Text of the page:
CMS Releases Training Document Regarding RX Drugs and the WCMSA Portal

By Mark Popolizio October 1, 2014

The Centers for Medicare and Medicaid Services (CMS) has released a training document regarding its upcoming plans to allow prescription drug information to be entered directly into the WCMSA Portal (WCMSAP).

A copy of CMS’ new training document can be obtained here.

This article outlines this new development as follows:

Background                

By Alert dated August 19, 2014 CMS announced that beginning October 6, 2014 WCMSA submitters will be able to enter prescription drug information directly into CMS’ WCMSA Portal.

As outlined in this prior Alert, some of the features related to this planned WCMSAP expansion include: new data entry pages to enter prescription drug information; a drug “look up” feature; and the ability to calculate expected drug costs.

For a more in-depth summary of CMS’ August 19th Alert, see ISO CP’s August Bulletin here.

In conjunction with this Alert, CMS advised that it would be releasing subsequent information sometime prior to the October 6, 2014 start date. Accordingly, CMS has now released its new training document.

CMS’ New Training Document

CMS released its new training document via PowerPoint format.

In terms of its set up, the training document provides information on the following features:

  • Prescription drug page
  • Redbook RX search page
  • Redbook RX detail page
  • RX historical detail
  • Revised case summary page

CMS explains how each of these features will work, what information will be provided, and provides other important details.

Highlights & Considerations

While CMS’ training document does not contain page numbers, as part of the below discussion the authors have assigned “slide numbers” to provide a more orderly discussion.

In assessing the actual content of the training document, several questions and considerations surface:

1. To start, the training document states that submitters choosing to use the portal will be “required, when applicable” to directly enter prescription drug information into the portal “prior to submission of a case using the portal.” (Slide 3).  This reference seems to suggest the submitters wishing to use the portal will have no choice but to utilize CMS’ new RX portal process.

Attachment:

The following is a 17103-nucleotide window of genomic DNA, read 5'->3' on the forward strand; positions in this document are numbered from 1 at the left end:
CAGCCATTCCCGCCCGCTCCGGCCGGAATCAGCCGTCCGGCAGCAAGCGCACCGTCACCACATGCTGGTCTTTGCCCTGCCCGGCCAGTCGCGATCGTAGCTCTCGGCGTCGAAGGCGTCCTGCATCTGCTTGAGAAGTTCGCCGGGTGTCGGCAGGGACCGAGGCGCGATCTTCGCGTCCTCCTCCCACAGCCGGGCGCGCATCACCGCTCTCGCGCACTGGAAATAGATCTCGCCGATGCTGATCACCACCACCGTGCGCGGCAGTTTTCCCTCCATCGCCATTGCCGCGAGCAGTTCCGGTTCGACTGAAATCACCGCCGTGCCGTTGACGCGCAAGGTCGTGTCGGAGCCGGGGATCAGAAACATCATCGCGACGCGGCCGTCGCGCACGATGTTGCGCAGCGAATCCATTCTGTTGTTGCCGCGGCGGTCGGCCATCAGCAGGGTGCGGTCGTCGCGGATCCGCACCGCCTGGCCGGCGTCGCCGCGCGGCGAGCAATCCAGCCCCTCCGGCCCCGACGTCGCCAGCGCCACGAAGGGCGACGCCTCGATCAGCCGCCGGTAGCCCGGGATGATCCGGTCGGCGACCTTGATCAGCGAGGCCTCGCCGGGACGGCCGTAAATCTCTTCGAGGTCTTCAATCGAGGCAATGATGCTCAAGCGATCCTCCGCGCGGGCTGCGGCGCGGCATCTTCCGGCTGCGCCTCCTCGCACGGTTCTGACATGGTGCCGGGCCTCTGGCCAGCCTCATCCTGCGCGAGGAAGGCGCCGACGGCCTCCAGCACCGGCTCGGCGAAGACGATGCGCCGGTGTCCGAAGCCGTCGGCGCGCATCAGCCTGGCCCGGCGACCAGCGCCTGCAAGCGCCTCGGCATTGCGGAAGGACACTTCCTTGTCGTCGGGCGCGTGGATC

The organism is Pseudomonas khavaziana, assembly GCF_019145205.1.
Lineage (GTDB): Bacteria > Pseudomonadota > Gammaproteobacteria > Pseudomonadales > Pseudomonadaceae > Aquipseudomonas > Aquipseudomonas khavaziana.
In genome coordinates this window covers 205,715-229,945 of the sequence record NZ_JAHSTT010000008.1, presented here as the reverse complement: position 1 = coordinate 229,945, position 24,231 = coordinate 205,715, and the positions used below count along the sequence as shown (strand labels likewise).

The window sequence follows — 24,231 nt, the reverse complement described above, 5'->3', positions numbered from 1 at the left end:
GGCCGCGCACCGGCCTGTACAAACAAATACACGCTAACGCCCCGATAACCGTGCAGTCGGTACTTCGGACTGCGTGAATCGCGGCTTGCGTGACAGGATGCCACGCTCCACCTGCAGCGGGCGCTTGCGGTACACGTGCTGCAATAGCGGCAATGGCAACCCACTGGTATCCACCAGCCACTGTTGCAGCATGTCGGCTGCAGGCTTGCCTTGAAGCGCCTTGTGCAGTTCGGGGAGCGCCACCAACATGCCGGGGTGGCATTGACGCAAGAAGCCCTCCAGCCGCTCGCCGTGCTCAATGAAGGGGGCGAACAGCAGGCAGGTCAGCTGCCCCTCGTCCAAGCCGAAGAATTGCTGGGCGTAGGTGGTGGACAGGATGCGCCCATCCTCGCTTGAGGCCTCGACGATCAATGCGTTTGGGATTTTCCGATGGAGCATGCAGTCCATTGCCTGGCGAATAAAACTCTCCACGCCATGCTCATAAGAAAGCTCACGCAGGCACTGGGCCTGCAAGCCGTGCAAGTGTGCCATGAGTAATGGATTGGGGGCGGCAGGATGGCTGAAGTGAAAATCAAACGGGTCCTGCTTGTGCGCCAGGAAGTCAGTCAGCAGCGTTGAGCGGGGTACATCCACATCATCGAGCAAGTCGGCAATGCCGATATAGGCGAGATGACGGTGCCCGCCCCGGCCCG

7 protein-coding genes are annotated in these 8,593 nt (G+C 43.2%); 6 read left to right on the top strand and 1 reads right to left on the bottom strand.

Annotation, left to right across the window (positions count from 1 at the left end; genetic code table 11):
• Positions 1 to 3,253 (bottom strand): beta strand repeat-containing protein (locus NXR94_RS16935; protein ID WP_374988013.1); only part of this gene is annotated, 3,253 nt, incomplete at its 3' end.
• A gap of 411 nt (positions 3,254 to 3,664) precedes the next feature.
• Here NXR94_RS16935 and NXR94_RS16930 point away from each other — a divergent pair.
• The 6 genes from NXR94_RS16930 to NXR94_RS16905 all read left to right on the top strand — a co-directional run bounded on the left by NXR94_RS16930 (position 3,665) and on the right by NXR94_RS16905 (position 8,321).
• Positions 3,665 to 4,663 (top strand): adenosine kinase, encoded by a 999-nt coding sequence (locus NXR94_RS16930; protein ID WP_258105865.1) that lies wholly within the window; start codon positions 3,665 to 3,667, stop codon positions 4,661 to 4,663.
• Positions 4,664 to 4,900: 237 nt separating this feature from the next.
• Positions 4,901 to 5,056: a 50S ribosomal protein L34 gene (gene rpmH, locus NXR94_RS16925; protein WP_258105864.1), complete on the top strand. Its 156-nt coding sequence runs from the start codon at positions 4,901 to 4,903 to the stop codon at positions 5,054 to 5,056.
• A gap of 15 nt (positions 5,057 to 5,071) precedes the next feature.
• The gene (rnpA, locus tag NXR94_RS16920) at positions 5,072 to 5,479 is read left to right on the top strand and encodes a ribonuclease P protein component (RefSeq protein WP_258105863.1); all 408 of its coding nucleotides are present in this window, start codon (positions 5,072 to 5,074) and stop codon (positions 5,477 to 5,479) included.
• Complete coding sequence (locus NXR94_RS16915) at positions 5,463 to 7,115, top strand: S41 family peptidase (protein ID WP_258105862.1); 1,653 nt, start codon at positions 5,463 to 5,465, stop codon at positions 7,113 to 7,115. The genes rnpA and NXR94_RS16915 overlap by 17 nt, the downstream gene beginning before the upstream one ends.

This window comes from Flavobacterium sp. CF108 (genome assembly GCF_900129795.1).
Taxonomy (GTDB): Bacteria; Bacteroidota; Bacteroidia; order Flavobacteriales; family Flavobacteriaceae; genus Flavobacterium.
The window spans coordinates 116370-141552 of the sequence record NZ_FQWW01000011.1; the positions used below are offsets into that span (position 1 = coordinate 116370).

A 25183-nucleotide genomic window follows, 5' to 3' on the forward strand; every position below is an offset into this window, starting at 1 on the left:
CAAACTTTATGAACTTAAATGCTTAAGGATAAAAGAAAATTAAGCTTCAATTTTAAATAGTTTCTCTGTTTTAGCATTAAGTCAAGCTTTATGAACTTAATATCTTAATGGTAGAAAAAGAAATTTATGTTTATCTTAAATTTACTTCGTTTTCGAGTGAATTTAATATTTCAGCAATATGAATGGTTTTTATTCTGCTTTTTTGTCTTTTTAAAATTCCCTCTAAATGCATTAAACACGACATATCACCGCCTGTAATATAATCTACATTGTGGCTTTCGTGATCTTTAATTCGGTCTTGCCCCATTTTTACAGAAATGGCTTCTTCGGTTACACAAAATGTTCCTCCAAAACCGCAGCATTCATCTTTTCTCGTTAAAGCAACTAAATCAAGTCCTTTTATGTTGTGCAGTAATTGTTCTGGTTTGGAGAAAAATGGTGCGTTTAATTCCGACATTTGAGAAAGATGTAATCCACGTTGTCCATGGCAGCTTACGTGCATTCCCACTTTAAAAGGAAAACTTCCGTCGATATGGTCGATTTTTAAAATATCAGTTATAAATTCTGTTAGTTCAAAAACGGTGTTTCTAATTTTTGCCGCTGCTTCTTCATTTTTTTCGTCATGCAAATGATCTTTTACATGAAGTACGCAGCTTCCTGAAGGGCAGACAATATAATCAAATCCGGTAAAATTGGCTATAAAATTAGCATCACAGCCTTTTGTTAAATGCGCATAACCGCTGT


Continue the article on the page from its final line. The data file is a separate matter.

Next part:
2. The training document further suggests that submitters will have no discretion in terms of limiting the number of years for calculating the costs of a specific drug. (Slide 9)

Specifically, it is indicated that submitters will only be able to choose the frequency of prescription drug use (i.e. one pill per day, week, etc.). As such, it appears that the portal will automatically default to calculating the drug costs over the claimant’s lifetime.

Assuming that this will be the case, this restriction could prove problematic in that it would apparently prevent submitters from utilizing the WCMSAP in situations where the submitter believes a more limited calculation is appropriate; such as the case where prescription drug weaning is occurring or is recommended, or for other valid reasons.

3. With respect to what CMS refers to as the “look up” feature, it appears that this will not be accessible until the process for interaction with the portal is initiated relative to a specific settlement. That is, this feature would not appear to serve as a tool for the purpose of simply checking, or “looking up,” drug pricing short of actually submitting a WCMSA proposal.

Without this new process being operational yet, it is obviously difficult to really gauge how it will actually work in real time, and if any of the above considerations and concerns will come to fruition.

Nevertheless, assuming that CMS’ overall goal in adding this new feature is to improve the efficiency of the WCMSA review process, the above considerations (especially points #1 and #2 above) could ultimately cause submitters to reconsider using the portal in certain situations if the new process ends up limiting the flexibility to submit realistic assessments of a person’s expected post settlement prescription drug usage, or limits the ability to submit certain evidence or arguments in support thereof.

Lastly, assuming the “look up” tool will be limited as noted in point #3 above, this would appear to be a missed opportunity for CMS to provide parties with a tool allowing them to proactively identify the anticipated drug pricing that CMS would approve.

For More Information…

ISO CP will continue to monitor developments in this area and provide updates as warranted. In the interim, please feel free to contact me if you have any questions.


Mark Popolizio

Mark Popolizio is the Vice President of MSP Compliance and Policy for ISO Claims Partners. Mark’s area of specialty is Medicare secondary payer compliance. He authors regular articles and provides educational presentations across the country on MSP issues. Mark's e-mail address is mpopolizio@iso.com.